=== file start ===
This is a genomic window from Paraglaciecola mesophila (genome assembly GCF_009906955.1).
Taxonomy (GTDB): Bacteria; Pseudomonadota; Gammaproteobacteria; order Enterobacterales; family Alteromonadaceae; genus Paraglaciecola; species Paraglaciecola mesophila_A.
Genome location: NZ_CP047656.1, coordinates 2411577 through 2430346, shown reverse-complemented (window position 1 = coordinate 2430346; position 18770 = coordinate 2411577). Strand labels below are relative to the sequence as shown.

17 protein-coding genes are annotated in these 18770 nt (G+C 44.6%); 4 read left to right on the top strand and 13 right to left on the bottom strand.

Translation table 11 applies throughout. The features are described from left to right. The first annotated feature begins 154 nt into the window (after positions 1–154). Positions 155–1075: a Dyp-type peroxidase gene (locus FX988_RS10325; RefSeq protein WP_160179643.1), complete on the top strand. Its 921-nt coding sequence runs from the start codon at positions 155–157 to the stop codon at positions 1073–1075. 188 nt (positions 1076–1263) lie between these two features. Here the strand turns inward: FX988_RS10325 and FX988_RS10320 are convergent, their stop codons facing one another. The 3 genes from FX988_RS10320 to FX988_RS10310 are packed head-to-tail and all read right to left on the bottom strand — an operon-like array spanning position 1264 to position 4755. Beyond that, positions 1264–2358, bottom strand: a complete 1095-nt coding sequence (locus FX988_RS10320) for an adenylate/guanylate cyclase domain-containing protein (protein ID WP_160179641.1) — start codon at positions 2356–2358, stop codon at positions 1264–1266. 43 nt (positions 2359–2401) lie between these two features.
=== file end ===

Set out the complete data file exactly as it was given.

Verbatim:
This is a genomic window from Paraglaciecola mesophila (genome assembly GCF_009906955.1).
Taxonomy (GTDB): Bacteria; Pseudomonadota; Gammaproteobacteria; order Enterobacterales; family Alteromonadaceae; genus Paraglaciecola; species Paraglaciecola mesophila_A.
Genome location: NZ_CP047656.1, coordinates 2411577 through 2430346, shown reverse-complemented (window position 1 = coordinate 2430346; position 18770 = coordinate 2411577). Strand labels below are relative to the sequence as shown.

17 protein-coding genes are annotated in these 18770 nt (G+C 44.6%); 4 read left to right on the top strand and 13 right to left on the bottom strand.

Translation table 11 applies throughout. The features are described from left to right. The first annotated feature begins 154 nt into the window (after positions 1–154). Positions 155–1075: a Dyp-type peroxidase gene (locus FX988_RS10325; RefSeq protein WP_160179643.1), complete on the top strand. Its 921-nt coding sequence runs from the start codon at positions 155–157 to the stop codon at positions 1073–1075. 188 nt (positions 1076–1263) lie between these two features. Here the strand turns inward: FX988_RS10325 and FX988_RS10320 are convergent, their stop codons facing one another. The 3 genes from FX988_RS10320 to FX988_RS10310 are packed head-to-tail and all read right to left on the bottom strand — an operon-like array spanning position 1264 to position 4755. Beyond that, positions 1264–2358, bottom strand: a complete 1095-nt coding sequence (locus FX988_RS10320) for an adenylate/guanylate cyclase domain-containing protein (protein ID WP_160179641.1) — start codon at positions 2356–2358, stop codon at positions 1264–1266. 43 nt (positions 2359–2401) lie between these two features.